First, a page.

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Puppy Behaviours and Training: the Good, the Bad, and the Ugly

A new puppy is devilishly cute and charming, with extra emphasis on the devilish. These sweet furry little monsters are full of love but require regular training to grow into happy, well-adjusted, and well-behaved dogs. 

First, you need to establish some rules of the house and define bad vs. normal puppy behavior.

Puppies, like children, have difficulty exercising impulse control, so even once healthy behavioral boundaries have been set, you will need to remind and reinforce them with a normal puppy several times a day. 

It can be frustrating at the beginning of puppy ownership to feel like you’re constantly correcting behavior problems. Still, the up-front time investment will pay off in the long run - a well-trained pup will respect your authority and need less supervision and corrections as an adult. 

Here are nine of the most common new puppy behaviors that will subside with a little attention and the proper training. 

At what age are puppies no longer puppies?

The age at which puppies are considered adult dogs varies depending on the size of the breed. These are some general guidelines for dog maturity.

Physical maturity

For puppies 10 lb or less, they’re considered full-grown at ten months old. 

Mini breeds, which are 10 to 25 lbs, are adults around the ten-month mark.

A 26-55 lb medium-sized breed takes 12 months to mature. 

Large breeds of 56-100 lbs are fully-grown at 15 months.

And lastly, a giant breed over 100 lbs can take 1.5 to 2 years to reach full size. 

Sexual maturity

Most puppies become sexually mature, meaning capable of breeding, at about six months of age.

Emotional maturity

Emotionally, things are a little less cut-and-dry. Emotional maturity comes as hormone levels start to even out, usually at the year-and-a-half mark. 

Some signs of emotional maturity in your furry friend are improved listening skills, easier time settling down, and listening and responding to social cues from other pups. 

At what age do puppies show their personality?

In purebred puppies, there are some breed-specific traits that most of them possess. Each pup is a unique individual with a blend of personality traits. 

Personality is affected by the mother’s temperament, early living conditions, and the type of care they’ve received from the breeder. 

A pup will start showing signs of his sweet little personality at 6 to 8 weeks old. 

The most significant impact on a dog’s personality and puppy behavior is how you raise them - his interactions with the world around him will be monitored and reinforced by you, which is why training is such an essential part of dog ownership. 

What is typical puppy behavior?

You might think that your dog is displaying a lot of bad behavior, but don’t let it get you down - most of the following is common behavior among all puppies. If your puppy is left alone, they seem to get into trouble in the blink of an eye.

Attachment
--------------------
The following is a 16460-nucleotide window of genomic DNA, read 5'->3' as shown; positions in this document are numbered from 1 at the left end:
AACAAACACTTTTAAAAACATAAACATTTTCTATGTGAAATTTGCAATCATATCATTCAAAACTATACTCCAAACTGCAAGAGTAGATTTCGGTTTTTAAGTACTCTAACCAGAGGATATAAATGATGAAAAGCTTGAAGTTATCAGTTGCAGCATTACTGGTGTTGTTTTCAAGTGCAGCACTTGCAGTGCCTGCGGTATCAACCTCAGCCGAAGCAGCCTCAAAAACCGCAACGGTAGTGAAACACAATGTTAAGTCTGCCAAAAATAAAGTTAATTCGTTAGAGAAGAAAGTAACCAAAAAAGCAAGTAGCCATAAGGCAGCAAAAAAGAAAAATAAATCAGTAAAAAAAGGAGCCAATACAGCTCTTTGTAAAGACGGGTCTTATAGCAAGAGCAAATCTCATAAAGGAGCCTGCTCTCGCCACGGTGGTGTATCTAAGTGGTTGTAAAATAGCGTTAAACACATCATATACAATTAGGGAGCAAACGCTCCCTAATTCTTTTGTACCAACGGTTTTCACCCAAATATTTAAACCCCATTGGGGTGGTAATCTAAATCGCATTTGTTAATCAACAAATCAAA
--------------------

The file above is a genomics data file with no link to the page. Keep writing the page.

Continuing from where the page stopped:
Keep a close watch on your puppy, give them lots of attention, and correct these behaviors as often as possible. 

Behavior #1: Housetraining Troubles

If you’re one of the lucky ones, the dog breeder got a head start on house training before you brought the pup home. 

If not, you’ll be starting from scratch, but they’re pretty smart, and with a little consistency, they can catch on pretty quickly. 

Here are a few ways to make housetraining a little easier for both you and your pup:

  • Frequent bathroom breaks. Take your pup outside every two hours, including in the morning upon waking and in the evening before bed. The more often they get the chance to pee outside, the better. 
  • Designate a pee spot. Pick an area outside and take your pup to develop a routine and have them associate the place with going to the bathroom. Pick a phrase and use it every time they pee, then start using it to cue the pup that it’s time to do their business. 
  • Use rewards. Verbal praise and a few treats go a long way. Make sure to do both of these after every successful bathroom break to reinforce good puppy behaviors. 
  • Cut off fluids before bed. Empty your pup’s water dish and leave 2 hours before bedtime where they aren’t drinking fluids. Take your pet out to pee right before bed to avoid nighttime accidents.
  • Crate train. Put your puppy in a crate when they’re home alone, and you’re unable to supervise. Teach them that this crate is home, not a punishment. 

Behavior #2: Unwanted Chewing 

Dogs love to chew, especially the things they’re not supposed to. Puppies go through a teething phase, which makes the behavior even worse for a few months. 

Chewing is one habit you need to work to break early and often - otherwise, you’ll be dealing with this issue forever.